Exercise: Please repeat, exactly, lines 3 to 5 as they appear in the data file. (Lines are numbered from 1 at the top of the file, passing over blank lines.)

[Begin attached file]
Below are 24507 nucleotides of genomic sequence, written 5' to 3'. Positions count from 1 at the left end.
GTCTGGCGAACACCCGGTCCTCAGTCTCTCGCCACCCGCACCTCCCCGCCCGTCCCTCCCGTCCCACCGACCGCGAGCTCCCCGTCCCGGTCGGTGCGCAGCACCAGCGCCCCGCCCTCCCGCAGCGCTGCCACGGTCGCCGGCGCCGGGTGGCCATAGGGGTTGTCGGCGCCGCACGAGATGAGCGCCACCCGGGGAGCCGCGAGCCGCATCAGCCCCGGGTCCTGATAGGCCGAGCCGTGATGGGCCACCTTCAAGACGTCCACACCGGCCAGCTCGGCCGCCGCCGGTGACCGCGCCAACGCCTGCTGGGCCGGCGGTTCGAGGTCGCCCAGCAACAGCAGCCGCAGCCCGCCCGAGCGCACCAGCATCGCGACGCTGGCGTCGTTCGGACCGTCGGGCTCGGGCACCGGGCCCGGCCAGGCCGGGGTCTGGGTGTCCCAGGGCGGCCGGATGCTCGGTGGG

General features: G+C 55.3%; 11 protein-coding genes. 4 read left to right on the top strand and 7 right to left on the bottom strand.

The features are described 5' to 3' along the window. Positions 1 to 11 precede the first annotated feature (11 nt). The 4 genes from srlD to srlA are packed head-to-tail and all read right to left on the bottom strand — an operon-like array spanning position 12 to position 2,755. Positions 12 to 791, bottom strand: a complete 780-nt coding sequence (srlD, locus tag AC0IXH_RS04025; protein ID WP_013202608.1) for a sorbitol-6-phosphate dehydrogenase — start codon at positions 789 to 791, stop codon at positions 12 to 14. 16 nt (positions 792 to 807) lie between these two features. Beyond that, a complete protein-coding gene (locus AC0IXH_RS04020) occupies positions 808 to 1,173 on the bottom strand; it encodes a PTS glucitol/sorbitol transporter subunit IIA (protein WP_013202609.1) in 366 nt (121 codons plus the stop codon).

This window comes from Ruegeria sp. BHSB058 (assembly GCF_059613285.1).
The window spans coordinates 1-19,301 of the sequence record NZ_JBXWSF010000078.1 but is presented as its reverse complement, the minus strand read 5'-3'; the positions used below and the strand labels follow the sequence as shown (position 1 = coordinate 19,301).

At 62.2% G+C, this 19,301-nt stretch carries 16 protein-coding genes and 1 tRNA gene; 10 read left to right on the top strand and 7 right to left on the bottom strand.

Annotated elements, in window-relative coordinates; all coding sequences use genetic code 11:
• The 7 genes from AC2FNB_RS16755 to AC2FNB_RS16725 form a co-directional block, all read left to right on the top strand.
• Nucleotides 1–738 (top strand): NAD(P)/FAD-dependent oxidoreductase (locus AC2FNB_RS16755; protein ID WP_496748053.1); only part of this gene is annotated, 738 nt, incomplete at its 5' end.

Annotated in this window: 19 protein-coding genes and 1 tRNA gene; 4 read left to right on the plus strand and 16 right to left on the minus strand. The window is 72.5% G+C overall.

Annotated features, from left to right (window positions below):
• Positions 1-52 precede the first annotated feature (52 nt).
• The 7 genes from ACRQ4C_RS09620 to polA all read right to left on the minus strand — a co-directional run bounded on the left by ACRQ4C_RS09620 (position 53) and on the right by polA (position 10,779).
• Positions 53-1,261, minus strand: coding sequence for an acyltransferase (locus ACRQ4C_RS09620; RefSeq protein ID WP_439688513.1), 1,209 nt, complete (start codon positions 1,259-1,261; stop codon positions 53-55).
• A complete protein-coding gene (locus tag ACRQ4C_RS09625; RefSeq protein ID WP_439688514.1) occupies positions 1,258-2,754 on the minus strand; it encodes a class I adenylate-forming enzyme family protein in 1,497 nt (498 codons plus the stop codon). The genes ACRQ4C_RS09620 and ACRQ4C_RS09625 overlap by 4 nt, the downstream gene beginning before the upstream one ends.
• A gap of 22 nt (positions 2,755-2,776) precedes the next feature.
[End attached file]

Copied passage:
General features: G+C 55.3%; 11 protein-coding genes. 4 read left to right on the top strand and 7 right to left on the bottom strand.

The features are described 5' to 3' along the window. Positions 1 to 11 precede the first annotated feature (11 nt). The 4 genes from srlD to srlA are packed head-to-tail and all read right to left on the bottom strand — an operon-like array spanning position 12 to position 2,755. Positions 12 to 791, bottom strand: a complete 780-nt coding sequence (srlD, locus tag AC0IXH_RS04025; protein ID WP_013202608.1) for a sorbitol-6-phosphate dehydrogenase — start codon at positions 789 to 791, stop codon at positions 12 to 14. 16 nt (positions 792 to 807) lie between these two features. Beyond that, a complete protein-coding gene (locus AC0IXH_RS04020) occupies positions 808 to 1,173 on the bottom strand; it encodes a PTS glucitol/sorbitol transporter subunit IIA (protein WP_013202609.1) in 366 nt (121 codons plus the stop codon).

This window comes from Ruegeria sp. BHSB058 (assembly GCF_059613285.1).